Something old and something older.
Rather than try to reinvent the wheel with its follow-up to the city-building classic Caesar III, Impressions Studios takes us farther back in time to the burning sands of the Nile River delta. Pharaoh is a more primitive, but also more grandiose, strategic experience. The result is, admittedly, much like Caesar III, but different enough to grab and hold your attention even if you’re already a master builder from the later time period.
Pharaoh is heavily steeped in Caesar’s legacy. The maps, graphics, layout, and basic strategy have been moved over intact from Caesar III. You zone housing, buildings, and roads and hope they attract immigrants, and then tweak them to maximize efficiency. You must control taxation, create neighborhoods and businesses and accomplish all this at a frantic real-time pace.
Egypt is at the mercy of the Nile’s notoriously fickle flood/recede patterns. If the flooding doesn’t leave much fertile land in a given year, a food shortage is guaranteed. You cannot depend on crops the way you did in Rome, so you have to make sure you have enough money to buy food from other cities in the event of a shortage. Since the Egyptians never developed aqueduct systems, you must zone housing only on or near grasslands. It’s a challenge to make sure your neighborhoods have access to all the amenities they demand when housing space is so limited.
Pharaoh consists of several stand-alone scenarios and a massive campaign that, in an inspired gameplay choice, casts you as progenitor of your own dynasty. You aren’t a city governor going from region to region as with the Caesar series – you begin as the founder of a city, and then play as that founder’s descendants over the course of 2,000 years, eventually becoming Pharaoh and building monuments that will stand throughout history (until Lara Croft comes along to defile them, of course). The early stages of the campaign serve as a tutorial, gradually introducing you to the buildings, commands and various gameplay concepts. The only problem with this system is that old-school fans will try to skip ahead, creating cities with problems that cannot be solved as the right building or resource isn’t available yet.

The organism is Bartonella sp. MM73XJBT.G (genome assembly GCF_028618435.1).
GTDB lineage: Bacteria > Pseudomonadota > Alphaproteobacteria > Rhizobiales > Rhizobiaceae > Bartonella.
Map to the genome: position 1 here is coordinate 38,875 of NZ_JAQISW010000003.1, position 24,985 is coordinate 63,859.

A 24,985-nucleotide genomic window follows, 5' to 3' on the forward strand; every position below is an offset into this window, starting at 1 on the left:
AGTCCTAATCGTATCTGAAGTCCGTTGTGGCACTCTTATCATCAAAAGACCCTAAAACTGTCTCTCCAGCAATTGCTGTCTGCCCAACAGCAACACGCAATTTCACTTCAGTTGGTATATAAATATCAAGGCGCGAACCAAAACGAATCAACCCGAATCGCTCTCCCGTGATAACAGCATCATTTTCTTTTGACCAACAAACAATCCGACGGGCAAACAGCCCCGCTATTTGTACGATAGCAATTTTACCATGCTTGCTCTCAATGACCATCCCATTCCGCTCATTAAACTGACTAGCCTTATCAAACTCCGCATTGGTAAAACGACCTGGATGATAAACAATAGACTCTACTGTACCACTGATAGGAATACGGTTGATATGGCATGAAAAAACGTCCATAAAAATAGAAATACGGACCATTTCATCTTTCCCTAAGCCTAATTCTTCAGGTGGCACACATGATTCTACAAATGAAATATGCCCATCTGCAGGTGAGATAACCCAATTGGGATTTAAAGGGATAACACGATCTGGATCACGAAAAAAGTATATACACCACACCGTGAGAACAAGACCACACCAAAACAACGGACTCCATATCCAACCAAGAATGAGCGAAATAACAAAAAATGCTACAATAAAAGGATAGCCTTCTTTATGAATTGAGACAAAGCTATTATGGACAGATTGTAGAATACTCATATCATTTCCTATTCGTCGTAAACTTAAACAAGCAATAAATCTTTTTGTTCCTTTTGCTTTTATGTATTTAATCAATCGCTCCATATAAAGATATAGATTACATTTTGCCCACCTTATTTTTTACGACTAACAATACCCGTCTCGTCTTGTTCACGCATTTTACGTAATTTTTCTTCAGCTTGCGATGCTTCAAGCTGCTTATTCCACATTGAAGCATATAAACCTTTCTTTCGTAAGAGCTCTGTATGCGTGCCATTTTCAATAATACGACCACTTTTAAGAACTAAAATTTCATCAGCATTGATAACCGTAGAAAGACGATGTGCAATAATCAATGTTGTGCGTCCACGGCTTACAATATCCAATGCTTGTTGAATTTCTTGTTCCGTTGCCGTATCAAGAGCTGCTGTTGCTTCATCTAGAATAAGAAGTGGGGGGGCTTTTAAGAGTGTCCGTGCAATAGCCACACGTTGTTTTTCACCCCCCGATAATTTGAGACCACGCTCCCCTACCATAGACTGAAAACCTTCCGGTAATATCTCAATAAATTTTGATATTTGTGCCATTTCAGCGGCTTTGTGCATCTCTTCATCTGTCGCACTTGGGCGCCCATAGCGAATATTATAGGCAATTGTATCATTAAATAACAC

It’s the building of monuments that is the greatest addition and challenge in Pharaoh. A pyramid requires a tremendous outlay of resources. If you don’t plan things right, your construction project can shatter the city’s economy. But watching your pyramid actually being built is an awesome sight, and the finished monument is even more impressive. Interacting with the gods is another interesting aspect, since you must appease them with frequent festivals and numerous temples. Making a goddess like Osiris unhappy is a bad idea, as he controls the Nile.
Pharaoh is similar enough to Caesar III to make it familiar to old-school fans who want to replay that classic with a different spin, but will reward new players as well.
System Requirements: Pentium 166 MHz, 32 MB RAM, Win95